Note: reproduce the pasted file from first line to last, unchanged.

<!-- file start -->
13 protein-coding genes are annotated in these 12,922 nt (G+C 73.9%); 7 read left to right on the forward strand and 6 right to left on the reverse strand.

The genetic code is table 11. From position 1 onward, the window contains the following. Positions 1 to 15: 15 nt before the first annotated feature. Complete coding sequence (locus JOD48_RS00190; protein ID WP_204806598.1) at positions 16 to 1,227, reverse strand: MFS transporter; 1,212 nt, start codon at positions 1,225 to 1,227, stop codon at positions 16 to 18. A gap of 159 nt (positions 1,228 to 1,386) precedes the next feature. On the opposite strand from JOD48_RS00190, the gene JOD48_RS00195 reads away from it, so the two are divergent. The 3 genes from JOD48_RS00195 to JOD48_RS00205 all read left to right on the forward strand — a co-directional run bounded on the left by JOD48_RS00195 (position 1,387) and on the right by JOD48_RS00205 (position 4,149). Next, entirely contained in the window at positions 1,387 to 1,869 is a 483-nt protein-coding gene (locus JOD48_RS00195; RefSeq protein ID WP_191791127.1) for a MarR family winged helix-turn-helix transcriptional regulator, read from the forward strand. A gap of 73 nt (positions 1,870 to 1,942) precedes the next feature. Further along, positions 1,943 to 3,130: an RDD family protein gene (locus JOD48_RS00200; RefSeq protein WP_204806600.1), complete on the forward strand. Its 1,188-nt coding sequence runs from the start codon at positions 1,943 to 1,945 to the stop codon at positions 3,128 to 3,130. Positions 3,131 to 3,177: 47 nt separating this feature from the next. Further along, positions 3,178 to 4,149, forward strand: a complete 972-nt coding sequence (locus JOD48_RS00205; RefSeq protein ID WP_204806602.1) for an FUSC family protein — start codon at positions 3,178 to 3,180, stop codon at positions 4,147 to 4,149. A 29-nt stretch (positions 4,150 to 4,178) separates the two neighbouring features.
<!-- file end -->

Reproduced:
13 protein-coding genes are annotated in these 12,922 nt (G+C 73.9%); 7 read left to right on the forward strand and 6 right to left on the reverse strand.

The genetic code is table 11. From position 1 onward, the window contains the following. Positions 1 to 15: 15 nt before the first annotated feature. Complete coding sequence (locus JOD48_RS00190; protein ID WP_204806598.1) at positions 16 to 1,227, reverse strand: MFS transporter; 1,212 nt, start codon at positions 1,225 to 1,227, stop codon at positions 16 to 18. A gap of 159 nt (positions 1,228 to 1,386) precedes the next feature. On the opposite strand from JOD48_RS00190, the gene JOD48_RS00195 reads away from it, so the two are divergent. The 3 genes from JOD48_RS00195 to JOD48_RS00205 all read left to right on the forward strand — a co-directional run bounded on the left by JOD48_RS00195 (position 1,387) and on the right by JOD48_RS00205 (position 4,149). Next, entirely contained in the window at positions 1,387 to 1,869 is a 483-nt protein-coding gene (locus JOD48_RS00195; RefSeq protein ID WP_191791127.1) for a MarR family winged helix-turn-helix transcriptional regulator, read from the forward strand. A gap of 73 nt (positions 1,870 to 1,942) precedes the next feature. Further along, positions 1,943 to 3,130: an RDD family protein gene (locus JOD48_RS00200; RefSeq protein WP_204806600.1), complete on the forward strand. Its 1,188-nt coding sequence runs from the start codon at positions 1,943 to 1,945 to the stop codon at positions 3,128 to 3,130. Positions 3,131 to 3,177: 47 nt separating this feature from the next. Further along, positions 3,178 to 4,149, forward strand: a complete 972-nt coding sequence (locus JOD48_RS00205; RefSeq protein ID WP_204806602.1) for an FUSC family protein — start codon at positions 3,178 to 3,180, stop codon at positions 4,147 to 4,149. A 29-nt stretch (positions 4,150 to 4,178) separates the two neighbouring features.